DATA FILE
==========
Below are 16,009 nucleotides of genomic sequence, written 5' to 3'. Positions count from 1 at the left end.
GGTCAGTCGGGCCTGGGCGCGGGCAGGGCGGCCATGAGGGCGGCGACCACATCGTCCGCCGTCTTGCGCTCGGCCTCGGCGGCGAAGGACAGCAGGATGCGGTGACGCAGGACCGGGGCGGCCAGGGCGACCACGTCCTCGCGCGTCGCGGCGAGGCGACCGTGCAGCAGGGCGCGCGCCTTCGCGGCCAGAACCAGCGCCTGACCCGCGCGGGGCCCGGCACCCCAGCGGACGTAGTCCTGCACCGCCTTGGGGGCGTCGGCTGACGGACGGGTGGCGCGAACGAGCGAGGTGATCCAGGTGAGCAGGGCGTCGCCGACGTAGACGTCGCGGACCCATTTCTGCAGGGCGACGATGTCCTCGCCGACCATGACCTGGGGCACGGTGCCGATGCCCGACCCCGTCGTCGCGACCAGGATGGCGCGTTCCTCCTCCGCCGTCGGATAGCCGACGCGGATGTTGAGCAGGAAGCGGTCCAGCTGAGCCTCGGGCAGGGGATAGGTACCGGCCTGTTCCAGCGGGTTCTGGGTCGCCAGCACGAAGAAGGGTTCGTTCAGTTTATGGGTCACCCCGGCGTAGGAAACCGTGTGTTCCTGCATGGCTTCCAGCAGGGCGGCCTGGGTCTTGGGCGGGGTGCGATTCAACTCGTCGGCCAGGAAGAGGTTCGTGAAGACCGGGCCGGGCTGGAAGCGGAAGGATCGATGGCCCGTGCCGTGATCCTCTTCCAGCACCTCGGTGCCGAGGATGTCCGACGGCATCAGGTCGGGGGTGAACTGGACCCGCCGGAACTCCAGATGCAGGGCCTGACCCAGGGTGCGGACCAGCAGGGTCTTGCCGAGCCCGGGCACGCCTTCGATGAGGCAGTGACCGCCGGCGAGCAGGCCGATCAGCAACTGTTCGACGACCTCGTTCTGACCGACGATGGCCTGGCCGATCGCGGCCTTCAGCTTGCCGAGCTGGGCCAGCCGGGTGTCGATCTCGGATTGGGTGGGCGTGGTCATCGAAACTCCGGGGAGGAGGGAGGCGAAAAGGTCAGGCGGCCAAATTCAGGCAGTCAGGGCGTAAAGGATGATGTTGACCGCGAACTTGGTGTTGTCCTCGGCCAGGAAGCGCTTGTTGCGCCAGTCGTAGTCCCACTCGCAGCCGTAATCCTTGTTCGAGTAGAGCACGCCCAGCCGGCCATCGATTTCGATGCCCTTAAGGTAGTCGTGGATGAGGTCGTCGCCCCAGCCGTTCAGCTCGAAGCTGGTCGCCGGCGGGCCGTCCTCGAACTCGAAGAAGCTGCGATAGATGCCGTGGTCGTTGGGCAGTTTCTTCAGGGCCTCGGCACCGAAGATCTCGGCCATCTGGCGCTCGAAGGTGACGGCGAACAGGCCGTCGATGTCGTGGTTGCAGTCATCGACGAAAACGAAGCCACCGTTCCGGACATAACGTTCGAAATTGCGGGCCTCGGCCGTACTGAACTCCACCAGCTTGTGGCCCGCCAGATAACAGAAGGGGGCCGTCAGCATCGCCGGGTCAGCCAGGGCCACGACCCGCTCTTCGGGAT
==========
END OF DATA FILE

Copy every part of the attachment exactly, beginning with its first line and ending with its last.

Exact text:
Below are 16,009 nucleotides of genomic sequence, written 5' to 3'. Positions count from 1 at the left end.
GGTCAGTCGGGCCTGGGCGCGGGCAGGGCGGCCATGAGGGCGGCGACCACATCGTCCGCCGTCTTGCGCTCGGCCTCGGCGGCGAAGGACAGCAGGATGCGGTGACGCAGGACCGGGGCGGCCAGGGCGACCACGTCCTCGCGCGTCGCGGCGAGGCGACCGTGCAGCAGGGCGCGCGCCTTCGCGGCCAGAACCAGCGCCTGACCCGCGCGGGGCCCGGCACCCCAGCGGACGTAGTCCTGCACCGCCTTGGGGGCGTCGGCTGACGGACGGGTGGCGCGAACGAGCGAGGTGATCCAGGTGAGCAGGGCGTCGCCGACGTAGACGTCGCGGACCCATTTCTGCAGGGCGACGATGTCCTCGCCGACCATGACCTGGGGCACGGTGCCGATGCCCGACCCCGTCGTCGCGACCAGGATGGCGCGTTCCTCCTCCGCCGTCGGATAGCCGACGCGGATGTTGAGCAGGAAGCGGTCCAGCTGAGCCTCGGGCAGGGGATAGGTACCGGCCTGTTCCAGCGGGTTCTGGGTCGCCAGCACGAAGAAGGGTTCGTTCAGTTTATGGGTCACCCCGGCGTAGGAAACCGTGTGTTCCTGCATGGCTTCCAGCAGGGCGGCCTGGGTCTTGGGCGGGGTGCGATTCAACTCGTCGGCCAGGAAGAGGTTCGTGAAGACCGGGCCGGGCTGGAAGCGGAAGGATCGATGGCCCGTGCCGTGATCCTCTTCCAGCACCTCGGTGCCGAGGATGTCCGACGGCATCAGGTCGGGGGTGAACTGGACCCGCCGGAACTCCAGATGCAGGGCCTGACCCAGGGTGCGGACCAGCAGGGTCTTGCCGAGCCCGGGCACGCCTTCGATGAGGCAGTGACCGCCGGCGAGCAGGCCGATCAGCAACTGTTCGACGACCTCGTTCTGACCGACGATGGCCTGGCCGATCGCGGCCTTCAGCTTGCCGAGCTGGGCCAGCCGGGTGTCGATCTCGGATTGGGTGGGCGTGGTCATCGAAACTCCGGGGAGGAGGGAGGCGAAAAGGTCAGGCGGCCAAATTCAGGCAGTCAGGGCGTAAAGGATGATGTTGACCGCGAACTTGGTGTTGTCCTCGGCCAGGAAGCGCTTGTTGCGCCAGTCGTAGTCCCACTCGCAGCCGTAATCCTTGTTCGAGTAGAGCACGCCCAGCCGGCCATCGATTTCGATGCCCTTAAGGTAGTCGTGGATGAGGTCGTCGCCCCAGCCGTTCAGCTCGAAGCTGGTCGCCGGCGGGCCGTCCTCGAACTCGAAGAAGCTGCGATAGATGCCGTGGTCGTTGGGCAGTTTCTTCAGGGCCTCGGCACCGAAGATCTCGGCCATCTGGCGCTCGAAGGTGACGGCGAACAGGCCGTCGATGTCGTGGTTGCAGTCATCGACGAAAACGAAGCCACCGTTCCGGACATAACGTTCGAAATTGCGGGCCTCGGCCGTACTGAACTCCACCAGCTTGTGGCCCGCCAGATAACAGAAGGGGGCCGTCAGCATCGCCGGGTCAGCCAGGGCCACGACCCGCTCTTCGGGAT